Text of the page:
Trying to unravel the logic of that is hard enough, but adding to the confusion is the question of who actually made the wacky decision. Was it the Cubs, or the San Francisco Seals, who acquired Lillard from Chicago in December 1936? Since Lillard’s first minor league pitching stats come in 1937, his first year with the Seals, at first blush it would appear it was the Seals’ idea. The problem with that conclusion is this: Lillard was back with Angels a year later, and back with the Cubs a year after that. Considering the Seals sent Joe Marty, who had hit .359 and slugged .573 for them in 1936, to the Cubs in exchange for Lillard (and cash), it seems strange for them to have given up on Lillard after one year. The Seals were certainly aware of what Lillard could do with a bat in his hands; wouldn’t it seem more likely that they would switch him back to third base, rather than just letting him go? The fact that he spent 1937 and 1938 pitching in the minors—in the same league in which he had hit 56 home runs just two years earlier—suggests someone else was calling the shots. My guess is that the Cubs still controlled Lillard’s contract for those two years and mandated that the Seals and Angels use him exclusively as a pitcher.
So if it was the Cubs who authored this mind-numbingly illogical switcheroo, the decision becomes all the more bizarre when you remember this wasn’t the Stupid Cubs of the 50’s and 60’s. The Cubs at this time were still one of baseball’s elite teams; they won pennants in 1935 and 1938 and finished over .500 every year between 1926 and 1939. Maybe Make-Lillard-a-Pitcher was the primordial soup from which Stupid Cubs evolved.
Just 23 years old in 1937 when “whoever” pointed him in the direction of the mound, Lillard went 14-10 with a 4.42 ERA for the Seals, and improved on that the following year, going 16-10 with a 3.50 ERA with the Angels. This earned him a trip back to the majors in 1939, where the Cubs called on him to throw a whopping 55 innings. He was pretty awful (6.55 ERA), so they dealt him to the Cardinals for the 1940 season. He threw just 4.2 innings in 1940 (13.50 ERA) and thus concluded his major league career with an unsightly 7.09 ERA in 59.2 IP. Despite his eye-popping minor league hitting statistics, he was allowed just 44 at-bats at the major league level.
He apparently remained property of the Cardinals for a few years after that, and while he would occasionally still take the mound when the mood struck, the idea of making him a full-time pitcher was old news by 1941. He spent that year with the Cardinals’ Rochester (AA) affiliate, switching between shortstop, third base, and the outfield, and trying to remember how to hit. He was okay (12 HR, .262 in 340 AB), but he sure wasn’t the Lillard of 1933-1935.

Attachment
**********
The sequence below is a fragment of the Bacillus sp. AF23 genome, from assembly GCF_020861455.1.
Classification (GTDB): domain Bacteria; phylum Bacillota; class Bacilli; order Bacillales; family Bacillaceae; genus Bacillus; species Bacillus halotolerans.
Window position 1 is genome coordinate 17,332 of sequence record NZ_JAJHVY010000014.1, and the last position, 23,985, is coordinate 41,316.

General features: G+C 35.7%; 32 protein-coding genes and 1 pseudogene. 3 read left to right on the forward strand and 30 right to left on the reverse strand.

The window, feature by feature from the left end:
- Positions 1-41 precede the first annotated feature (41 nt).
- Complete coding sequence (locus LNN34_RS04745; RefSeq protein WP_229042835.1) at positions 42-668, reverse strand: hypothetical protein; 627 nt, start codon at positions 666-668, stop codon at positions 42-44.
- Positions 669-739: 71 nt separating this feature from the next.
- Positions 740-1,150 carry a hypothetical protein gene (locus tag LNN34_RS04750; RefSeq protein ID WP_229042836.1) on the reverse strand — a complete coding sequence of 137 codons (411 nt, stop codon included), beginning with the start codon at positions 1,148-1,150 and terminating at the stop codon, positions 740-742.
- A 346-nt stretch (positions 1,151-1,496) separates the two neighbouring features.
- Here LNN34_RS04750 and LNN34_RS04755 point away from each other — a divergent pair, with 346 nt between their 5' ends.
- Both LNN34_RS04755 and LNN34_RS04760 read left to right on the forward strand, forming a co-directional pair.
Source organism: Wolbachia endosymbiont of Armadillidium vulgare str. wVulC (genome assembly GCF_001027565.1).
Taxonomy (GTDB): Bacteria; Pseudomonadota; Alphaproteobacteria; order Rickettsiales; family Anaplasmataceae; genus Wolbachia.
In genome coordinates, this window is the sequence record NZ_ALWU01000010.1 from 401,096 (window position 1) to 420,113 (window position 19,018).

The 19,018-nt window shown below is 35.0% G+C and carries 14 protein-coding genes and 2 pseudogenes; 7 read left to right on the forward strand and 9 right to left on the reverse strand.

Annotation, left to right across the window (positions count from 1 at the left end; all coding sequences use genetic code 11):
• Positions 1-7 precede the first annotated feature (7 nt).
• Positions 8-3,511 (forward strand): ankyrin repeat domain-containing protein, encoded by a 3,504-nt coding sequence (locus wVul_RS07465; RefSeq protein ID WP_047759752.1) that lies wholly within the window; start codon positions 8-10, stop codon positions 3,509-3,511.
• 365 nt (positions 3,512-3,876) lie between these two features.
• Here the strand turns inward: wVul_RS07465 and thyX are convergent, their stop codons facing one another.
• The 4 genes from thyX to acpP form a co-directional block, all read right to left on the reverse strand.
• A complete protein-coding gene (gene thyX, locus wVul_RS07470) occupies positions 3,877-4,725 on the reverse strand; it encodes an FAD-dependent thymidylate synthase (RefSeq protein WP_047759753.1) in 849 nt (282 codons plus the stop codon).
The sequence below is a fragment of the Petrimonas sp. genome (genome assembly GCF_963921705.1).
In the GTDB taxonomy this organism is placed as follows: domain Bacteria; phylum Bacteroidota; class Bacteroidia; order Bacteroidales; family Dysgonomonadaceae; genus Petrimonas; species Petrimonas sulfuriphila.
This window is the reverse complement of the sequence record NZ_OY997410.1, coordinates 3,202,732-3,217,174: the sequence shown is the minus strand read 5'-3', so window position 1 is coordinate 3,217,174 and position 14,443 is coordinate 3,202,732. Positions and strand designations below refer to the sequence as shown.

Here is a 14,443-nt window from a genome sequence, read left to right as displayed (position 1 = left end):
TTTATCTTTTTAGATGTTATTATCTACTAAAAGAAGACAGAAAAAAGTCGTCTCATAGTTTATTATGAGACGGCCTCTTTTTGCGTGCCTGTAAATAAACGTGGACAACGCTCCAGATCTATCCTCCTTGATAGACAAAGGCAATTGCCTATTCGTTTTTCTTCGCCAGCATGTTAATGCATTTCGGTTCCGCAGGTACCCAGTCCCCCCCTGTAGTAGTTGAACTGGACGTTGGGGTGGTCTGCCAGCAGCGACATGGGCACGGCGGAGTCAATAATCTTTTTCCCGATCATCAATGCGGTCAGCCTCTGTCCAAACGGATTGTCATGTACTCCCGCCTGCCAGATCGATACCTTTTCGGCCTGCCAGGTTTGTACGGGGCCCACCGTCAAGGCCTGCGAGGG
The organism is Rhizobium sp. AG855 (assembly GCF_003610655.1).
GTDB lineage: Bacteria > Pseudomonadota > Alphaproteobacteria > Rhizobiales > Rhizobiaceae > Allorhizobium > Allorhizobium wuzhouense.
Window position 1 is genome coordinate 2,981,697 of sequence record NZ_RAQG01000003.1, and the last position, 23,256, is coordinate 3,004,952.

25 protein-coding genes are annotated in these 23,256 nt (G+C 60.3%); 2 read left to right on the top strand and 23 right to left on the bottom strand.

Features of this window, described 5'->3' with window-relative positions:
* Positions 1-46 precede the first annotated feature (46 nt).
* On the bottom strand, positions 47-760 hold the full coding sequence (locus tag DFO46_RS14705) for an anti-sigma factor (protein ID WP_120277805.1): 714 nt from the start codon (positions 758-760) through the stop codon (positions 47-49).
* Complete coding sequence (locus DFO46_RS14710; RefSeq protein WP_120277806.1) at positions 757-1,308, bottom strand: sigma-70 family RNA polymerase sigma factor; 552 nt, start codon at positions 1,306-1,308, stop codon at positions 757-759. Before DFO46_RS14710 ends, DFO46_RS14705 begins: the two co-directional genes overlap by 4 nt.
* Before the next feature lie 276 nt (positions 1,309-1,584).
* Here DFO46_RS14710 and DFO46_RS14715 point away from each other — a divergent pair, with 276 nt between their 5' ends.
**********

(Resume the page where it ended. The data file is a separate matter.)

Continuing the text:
He wasn’t finished, however. He missed the 1943-1945 seasons (military service, I presume), and returned to hit 22 home runs for Sacramento in 1946. In 1947 he was with Oakland. The Oaks were managed by Casey Stengel, who would soon use his success with the Oaks as a springboard back to the major leagues. Casey didn’t let Lillard pitch, but he apparently didn’t think much of his infield or outfield play either, so at the age of 33, Gene Lillard made another head-scratching switch—to catcher.
Casey wasn’t starting him much, and he wasn’t hitting much when he did get a chance to play, and by 1948 his career in the high minors was over, but he kept playing, tearing up the the Class-C Arizona-Texas League and Class-C California League for a few years, playing catcher, second base, first base, outfield, pitching a few innings here and there, and managing. He managed Ventura to a pennant in 1950, helping himself out by hitting .327 with 23 homers. His playing career and managerial career ended simultaneously a few years later, in 1954; he was 40 years old.
He lived another 37 years after that, dying in 1991. With 345 home runs and a .303 batting average in the minors, one wonders what he could have accomplished at the major league level if the Cubs had given him a chance to play regularly in the infield or outfield at some point in the mid-to-late 1930s.